HQN Blog: The Social Housing Green Paper – The democratic filter

In the latest HQN blog, Cllr Paul Smith of Bristol City Council and advisor to the Housing Ombudsman writes on the importance of ensuring the complaints process for tenants is strengthened following the Social Housing Green Paper

As a councillor my responses to government housing consultations invariably call for more powers to be delegated to the local level. I was overjoyed to hear that the arbitrary cap of council house borrowing is being removed. There are many other decisions which I believe would be better made by local councils. The so-called ‘democratic filter’ however is something which I consider should be removed: It is more of a ‘democratic barrier’.

Currently tenants wishing to complain about a landlord to the Housing Ombudsman after exhausting the landlords’ own processes must either submit the complaint via a ‘designated person’ – a councillor, MP or recognised tenants’ group. If these can’t or won’t help the tenant has to wait eight weeks before being able to approach the ombudsman. This was controversial when the Localism Act was being debated. The argument was that it would keep local politicians engaged in housing, especially where councils no longer managed and owned housing themselves. It was also thought that the filter would allow local politicians and groups to deal with the cross-cutting nature of complaints which, although rooted in housing, may be also affected by other public bodies. There was also a hope that the filter would reduce the number of complaints to the ombudsman as more would be settled locally and that vexatious complaints would be deterred or blocked. The government did compromise, originally all complaints would go have to through the filter, and the eight week direct complaint was introduced.

The Social Housing Green paper says of the democratic filter “...our engagement revealed that the process does not appear to work for residents. There is a perception that the process of seeking redress takes too long.” It also quotes research conducted by the Housing Ombudsman Service “…found that although some local “designated person” arrangements work well, in many cases they do not and that there are designated persons who did not fully understand their role.” The Green Paper asked if the period for direct complaint should be reduced to four weeks or scrapped altogether. My view is that it should be completely scrapped for the following reasons:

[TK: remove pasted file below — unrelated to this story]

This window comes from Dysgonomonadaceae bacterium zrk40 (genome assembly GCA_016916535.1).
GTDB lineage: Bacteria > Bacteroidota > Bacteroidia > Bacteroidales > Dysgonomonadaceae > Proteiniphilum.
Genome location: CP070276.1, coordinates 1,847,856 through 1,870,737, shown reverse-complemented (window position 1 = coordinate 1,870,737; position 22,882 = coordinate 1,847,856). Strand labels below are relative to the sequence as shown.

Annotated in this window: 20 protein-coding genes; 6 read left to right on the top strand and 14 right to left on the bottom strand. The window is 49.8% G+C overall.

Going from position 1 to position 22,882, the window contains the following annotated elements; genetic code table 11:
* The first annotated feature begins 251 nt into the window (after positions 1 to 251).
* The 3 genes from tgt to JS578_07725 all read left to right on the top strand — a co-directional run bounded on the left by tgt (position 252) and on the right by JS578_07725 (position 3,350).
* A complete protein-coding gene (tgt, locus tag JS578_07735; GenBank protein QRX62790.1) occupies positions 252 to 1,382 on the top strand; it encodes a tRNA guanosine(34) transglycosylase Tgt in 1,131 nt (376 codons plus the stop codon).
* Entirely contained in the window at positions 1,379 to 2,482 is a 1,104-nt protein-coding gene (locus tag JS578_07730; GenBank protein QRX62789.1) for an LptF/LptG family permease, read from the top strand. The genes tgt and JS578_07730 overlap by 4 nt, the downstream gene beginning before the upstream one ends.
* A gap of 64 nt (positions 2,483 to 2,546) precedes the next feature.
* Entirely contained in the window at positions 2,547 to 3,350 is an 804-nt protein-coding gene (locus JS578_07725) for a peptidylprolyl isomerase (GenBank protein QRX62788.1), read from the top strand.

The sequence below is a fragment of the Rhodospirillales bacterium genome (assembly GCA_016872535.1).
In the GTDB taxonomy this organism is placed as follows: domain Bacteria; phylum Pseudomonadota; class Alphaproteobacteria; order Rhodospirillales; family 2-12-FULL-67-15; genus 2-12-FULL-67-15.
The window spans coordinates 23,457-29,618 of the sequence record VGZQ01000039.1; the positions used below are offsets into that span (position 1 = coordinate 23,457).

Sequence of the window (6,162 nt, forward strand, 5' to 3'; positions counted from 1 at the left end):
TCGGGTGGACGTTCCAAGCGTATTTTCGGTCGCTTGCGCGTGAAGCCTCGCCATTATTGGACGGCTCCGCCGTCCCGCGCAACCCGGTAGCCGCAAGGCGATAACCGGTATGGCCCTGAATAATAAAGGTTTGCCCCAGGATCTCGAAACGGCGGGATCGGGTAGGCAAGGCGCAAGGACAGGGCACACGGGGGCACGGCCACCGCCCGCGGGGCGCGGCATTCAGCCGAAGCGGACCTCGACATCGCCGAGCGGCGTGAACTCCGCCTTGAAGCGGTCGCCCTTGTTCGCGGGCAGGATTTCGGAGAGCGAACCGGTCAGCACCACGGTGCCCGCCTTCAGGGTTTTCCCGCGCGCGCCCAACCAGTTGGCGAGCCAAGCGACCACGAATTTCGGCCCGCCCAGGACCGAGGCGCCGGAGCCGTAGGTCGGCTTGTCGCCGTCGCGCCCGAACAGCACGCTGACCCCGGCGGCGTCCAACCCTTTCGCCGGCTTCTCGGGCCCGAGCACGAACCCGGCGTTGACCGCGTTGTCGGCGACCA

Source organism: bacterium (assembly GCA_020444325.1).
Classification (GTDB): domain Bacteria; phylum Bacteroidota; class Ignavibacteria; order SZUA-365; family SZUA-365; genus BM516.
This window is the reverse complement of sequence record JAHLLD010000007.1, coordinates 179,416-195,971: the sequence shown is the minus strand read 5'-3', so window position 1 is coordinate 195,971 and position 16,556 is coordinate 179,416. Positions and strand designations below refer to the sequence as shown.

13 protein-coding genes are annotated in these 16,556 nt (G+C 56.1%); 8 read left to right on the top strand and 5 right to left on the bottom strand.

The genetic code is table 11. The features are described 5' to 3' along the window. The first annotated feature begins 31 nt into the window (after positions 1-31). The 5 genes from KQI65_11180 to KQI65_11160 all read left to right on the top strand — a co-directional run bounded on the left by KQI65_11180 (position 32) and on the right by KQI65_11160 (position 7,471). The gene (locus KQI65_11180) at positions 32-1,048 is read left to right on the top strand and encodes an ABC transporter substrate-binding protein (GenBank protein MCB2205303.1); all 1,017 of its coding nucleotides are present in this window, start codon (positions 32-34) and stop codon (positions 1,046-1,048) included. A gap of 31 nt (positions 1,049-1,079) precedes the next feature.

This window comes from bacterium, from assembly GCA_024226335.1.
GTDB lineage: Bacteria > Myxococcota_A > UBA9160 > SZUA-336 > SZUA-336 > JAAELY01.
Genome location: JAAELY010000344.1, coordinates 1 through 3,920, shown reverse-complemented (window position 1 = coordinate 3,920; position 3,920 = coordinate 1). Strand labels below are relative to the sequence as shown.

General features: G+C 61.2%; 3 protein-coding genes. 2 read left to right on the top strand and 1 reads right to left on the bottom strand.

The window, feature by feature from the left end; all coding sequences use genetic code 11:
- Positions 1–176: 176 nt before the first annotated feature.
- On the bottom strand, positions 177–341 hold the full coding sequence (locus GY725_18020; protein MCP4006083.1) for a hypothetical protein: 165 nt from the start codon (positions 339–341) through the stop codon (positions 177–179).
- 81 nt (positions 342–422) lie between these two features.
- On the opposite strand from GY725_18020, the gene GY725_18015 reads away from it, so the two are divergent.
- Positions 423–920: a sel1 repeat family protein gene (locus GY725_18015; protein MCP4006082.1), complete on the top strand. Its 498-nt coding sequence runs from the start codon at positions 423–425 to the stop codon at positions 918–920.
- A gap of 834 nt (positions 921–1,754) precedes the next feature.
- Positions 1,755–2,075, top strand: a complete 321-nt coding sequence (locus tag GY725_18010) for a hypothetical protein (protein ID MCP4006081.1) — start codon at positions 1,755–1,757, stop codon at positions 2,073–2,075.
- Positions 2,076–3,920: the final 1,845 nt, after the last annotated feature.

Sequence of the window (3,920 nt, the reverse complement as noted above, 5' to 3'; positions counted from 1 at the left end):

• Many councillors have no idea that the role exists
  • The demand to exhaust the landlords’ own complaints service is an effective filter
  • Residents should not have artificial barriers to them accessing a solution to their problems
  • The delay this creates is unnecessary and in some cases distressing
  • There is no evidence that the filter ensures more effective local resolution of complaints.

The Ombudsman also shares this view and their own research shows that only 7% of cases come through the filter with all the others stuck in limbo for eight additional weeks.

Yes I do want more housing powers both financial and legislative to be devolved to local councils, this is one which I’m quite happily to surrender.

Cllr Paul Smith is Cabinet Member for Housing Bristol City Council and member of the Housing Ombudsman Panel of Advisors.